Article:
[Some of the most memorable cult films in Canadian history were a result of the so-called “tax shelter” production boom of the 1970s and ‘80s. The Shivers film festival, which kicks off in the UK on May 20, will highlight the influence of these “tax shelter” films with a series of screenings at London’s Roxy Bar & Screen. Rick Gladman, the voice of Rue Morgue UK and the mastermind of the Classic Horror Campaign, recently caught up with Shivers co-founder/programmer Vince D’Amato and strapped him into the Sinister Seven interview machine.]
For starters, tell me a bit about the Shivers film festival.
The idea of screening and celebrating Canadian cult films actually came about while chatting over a few pints with Filmbar 70′s Justin Harries. It was really his idea to do an all-Canadian festival, and then I came up with the idea of starting to tell a little bit of Canadian cinema history with the screenings. We’re starting with “The Influence of the Canadian Tax Shelter Films,” which is a notorious period in Canadian genre film production that lasted from ’79 – ’89 and gave us some of our best and worst genre cult flicks. Even Cronenberg was part of that.
Can you tell me a little about your background and influences?
My main background is independent filmmaking. Of course, being an independent Canadian filmmaker, I actually grew up seeing a lot of Canadian genre content on pay-television in the ’80s on channels like Superchannel and First Choice, which I think are long gone now. Cronenberg was always a huge influence on me, as well as highly stylized thrillers like Blow Out, Dressed to Kill and pretty much the entire Italian giallo sub-genre. Romero was always one of my favourite directors, and Carpenter, and when I was younger Rodriguez and Tarantino were influences back then, as they were on a lot of new filmmakers. The latter two not so much now, though.
Initially, we wanted to begin with screening independent Canadian genre films, which I think was Justin’s original idea. Once I came up with the “tax shelter” idea, we decided to screen independent films by filmmakers who, like myself, were influenced by this particular period in Canadian cinema. Genre filmmakers nowadays are really more influenced by American films than anything else, which is something we hope to address through these screenings.
You’ve partnered with The Roxy Bar & Screen for this event. What influenced this decision?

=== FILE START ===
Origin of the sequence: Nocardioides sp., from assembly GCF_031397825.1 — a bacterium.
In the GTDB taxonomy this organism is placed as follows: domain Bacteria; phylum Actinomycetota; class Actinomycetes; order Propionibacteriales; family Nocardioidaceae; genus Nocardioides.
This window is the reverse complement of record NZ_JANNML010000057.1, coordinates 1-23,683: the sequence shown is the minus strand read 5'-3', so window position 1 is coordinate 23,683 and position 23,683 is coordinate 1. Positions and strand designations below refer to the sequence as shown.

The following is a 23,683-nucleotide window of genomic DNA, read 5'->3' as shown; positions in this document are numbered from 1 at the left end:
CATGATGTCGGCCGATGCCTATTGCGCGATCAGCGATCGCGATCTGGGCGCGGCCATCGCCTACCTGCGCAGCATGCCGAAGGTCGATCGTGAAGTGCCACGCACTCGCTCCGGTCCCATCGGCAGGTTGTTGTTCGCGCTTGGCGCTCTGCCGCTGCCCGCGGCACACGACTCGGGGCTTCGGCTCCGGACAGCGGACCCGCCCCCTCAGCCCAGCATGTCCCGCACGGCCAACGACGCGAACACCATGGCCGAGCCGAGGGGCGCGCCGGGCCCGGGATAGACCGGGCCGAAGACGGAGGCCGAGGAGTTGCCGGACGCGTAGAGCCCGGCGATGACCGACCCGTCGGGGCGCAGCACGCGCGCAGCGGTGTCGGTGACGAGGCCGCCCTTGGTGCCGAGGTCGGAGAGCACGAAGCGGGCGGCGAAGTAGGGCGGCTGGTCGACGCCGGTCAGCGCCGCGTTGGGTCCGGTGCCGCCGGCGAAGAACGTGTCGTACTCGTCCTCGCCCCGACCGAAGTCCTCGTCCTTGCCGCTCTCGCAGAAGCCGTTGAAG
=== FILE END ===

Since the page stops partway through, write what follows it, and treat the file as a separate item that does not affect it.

Actually, I loved going to The Roxy for their film events since I first moved to London last year. It was a Classic Horror Campaign Double Feature I first saw there. But it was back in December that I saw, whilst there for a Die Hard / Trading Places Christmas double feature, that The Roxy was taking part in the London Short Film Festival. I saw the promotional flyers, and was not only excited by the programming and promotion, I was reminded of all the good work they’d done with the Scala Forever film season that summer that made me approach them with the idea of joining up for Shivers.
What are your own personal favourite genre films and why?
I always love this question. In no particular order: Frankenhooker, because it’s not only funny, it’s far more brilliant than I think a lot of people realise. Re-Animator has always been and I think will always be one of my favourites — it’s a nearly perfect comedy. Martin, which in my opinion is George Romero’s masterpiece. Torso, Sergio Martino’s too-oft dismissed giallo, one of the best. DePalma’s Blow Out, and if I need to explain that one, you haven’t seen it. I love Argento’s films, and have a soft spot in my heart for Tenebrae, even though most Argento fans would disagree with me, I know. And Videodrome – I think it’s Cronenberg’s best work, both artistically and interpretively, and I love how it’s really just a film noir, deep down. I guess that’s why I also chose that one to screen in the first Shivers event. It’s a great film. As are so many more. I didn’t even pick a Carpenter film! Okay, They Live. And I love Tetsuo: The Iron Man. Okay, I’m stopping now.
Who do you think is the most influential Canadian film director of all time?
In the genre/cult film realm it would have to be Cronenberg, of course, he’s recognised internationally. There are other great Canadian directors, though.
What are your thoughts on the Canadian genre film industry at the moment? What names and films should we be looking out for?
Sadly, my thought on the Canadian genre film industry is that it’s non-existent in the rest of the world’s eyes. For the moment, anyway. This is partially because as of 2007, at the international film markets, there is no longer a Canadian category, nor is there a selection quota (of Canadian films) for foreign film buyers, as there used to be prior to 2007. If an independent Canadian producer has an independent Canadian film at any of these major markets nowadays, it’s listed as an American film. And look at the output as well – films like Hobo with a Shotgun are not influenced by Canadian films, they’re influenced by American films, and even by American pastiche films. Movies like Trapped, Rituals and East End Hustle – now those are proper Canadian exploitation flicks! I’d really like to see us, as Canadian filmmakers, being proud of the fact we’re producing Canadian films — especially Canadian genre films.
Shivers film festival: http://theycamefromwithin.com/
The Classic Horror Campaign: http://www.classichorrorcampaign.com/
Rue Morgue UK Facebook page: http://www.facebook.com/RueMorgueUK
Finally, for a great primer on the history of Canadian cult/exploitation films, check out this article on Canuxploitation.com.